Christian Living at Full Tilt


Kids don’t know how to jog. They only know how to run themselves breathless then collapse in contemplation of the clouds … or in giggles.

Yesterday’s unseasonably warm temperatures made it impossible to stay indoors. At 75 degrees, I went to a nearby lake park where everyone, their kids, and their dogs were walking, jogging, running, fishing, and watching turtles sun themselves on logs.

Actually, only the grownups were jogging. They had determined faces on and earbuds in and clearly intended to keep going no matter what.

The little kids, on the other hand, were doing what kids do on a spring-like day when there’s mud underfoot and new green pushing up and turtles making like bumps on logs all over the lake. They were running full tilt, arms every which way, “ya-ya-ya-ya-ya!” until they ran out of breath. Then, coached by their parents, they were tippying on exaggerated toes to someplace near the edge of the lake where they stood like tiny quivering statues, the better to see the turtles without sending them splashing off their logs to safety.

Once they’d gotten their fill of turtle watching, it was back to  “ya-ya-ya-ya-ya!”

No one needs to teach a kid interval training. For them, it’s entirely natural to go full tilt, collapse into contemplation, then go full tilt again.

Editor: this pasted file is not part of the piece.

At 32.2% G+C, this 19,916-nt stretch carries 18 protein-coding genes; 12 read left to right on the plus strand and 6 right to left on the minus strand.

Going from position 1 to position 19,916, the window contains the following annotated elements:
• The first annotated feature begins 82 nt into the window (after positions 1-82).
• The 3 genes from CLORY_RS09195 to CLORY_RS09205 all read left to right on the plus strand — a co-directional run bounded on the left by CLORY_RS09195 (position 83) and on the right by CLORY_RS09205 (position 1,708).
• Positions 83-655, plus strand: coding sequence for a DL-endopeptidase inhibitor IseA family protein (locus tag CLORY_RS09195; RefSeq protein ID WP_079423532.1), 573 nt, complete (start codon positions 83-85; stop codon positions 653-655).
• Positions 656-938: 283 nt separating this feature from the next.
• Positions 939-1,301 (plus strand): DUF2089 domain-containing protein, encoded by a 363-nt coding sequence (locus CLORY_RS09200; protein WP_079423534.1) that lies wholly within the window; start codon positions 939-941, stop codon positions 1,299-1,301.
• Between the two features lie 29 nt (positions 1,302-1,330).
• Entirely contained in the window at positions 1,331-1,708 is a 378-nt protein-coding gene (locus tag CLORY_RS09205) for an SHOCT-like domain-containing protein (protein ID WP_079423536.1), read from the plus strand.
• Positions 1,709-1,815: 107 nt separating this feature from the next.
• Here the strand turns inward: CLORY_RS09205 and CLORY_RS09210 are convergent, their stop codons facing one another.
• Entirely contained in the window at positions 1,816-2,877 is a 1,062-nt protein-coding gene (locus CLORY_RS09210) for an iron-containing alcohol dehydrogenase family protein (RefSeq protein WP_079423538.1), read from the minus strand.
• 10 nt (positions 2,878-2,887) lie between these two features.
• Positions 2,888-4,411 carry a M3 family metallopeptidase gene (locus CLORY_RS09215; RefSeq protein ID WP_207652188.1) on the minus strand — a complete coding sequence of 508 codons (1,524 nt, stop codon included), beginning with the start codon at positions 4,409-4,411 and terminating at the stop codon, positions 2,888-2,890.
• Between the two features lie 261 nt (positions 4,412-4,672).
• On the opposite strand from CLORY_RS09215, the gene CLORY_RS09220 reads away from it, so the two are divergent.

Watching those little guys, I remembered how much I love to run and how little I like to jog. How much I love to speed on my bicycle and how little I like to just ride it. I looked around to see if there was anyone watching. And I started running full tilt along the muddy trail.

It didn’t take all that long before my wind caught me up. But I walked; enjoyed the light on the water and the smell of the coming season. I checked again for any onlookers. And took off at a sprint.

A couple miles of wind sprints seems like a lot when you haven’t let yourself run for a long time. But wow, was it fun!

I’m going to need more sprints in my days: a sprint of writing for a client followed by a short “walk” into a writer who nurtures me; a sprint of administrative effort followed by a short “walk” into a project that’s more hands-on. We’re built to run fast, breathe hard and deep. We’re also built to move more slowly, so we have space to “be still and know … God.”

Jogging is for grim grownups. I’ve been too grownup for much too long. I’m ready to run.


About Carlene Hill Byron

The former editor of New England Church Life and The New England Christian, Carlene Hill Byron is enjoying being home in Maine after 20 years in North Carolina. She is a member of the Redbud Writers Guild. Find her at, and on Facebook at MyHouseHasHistory.
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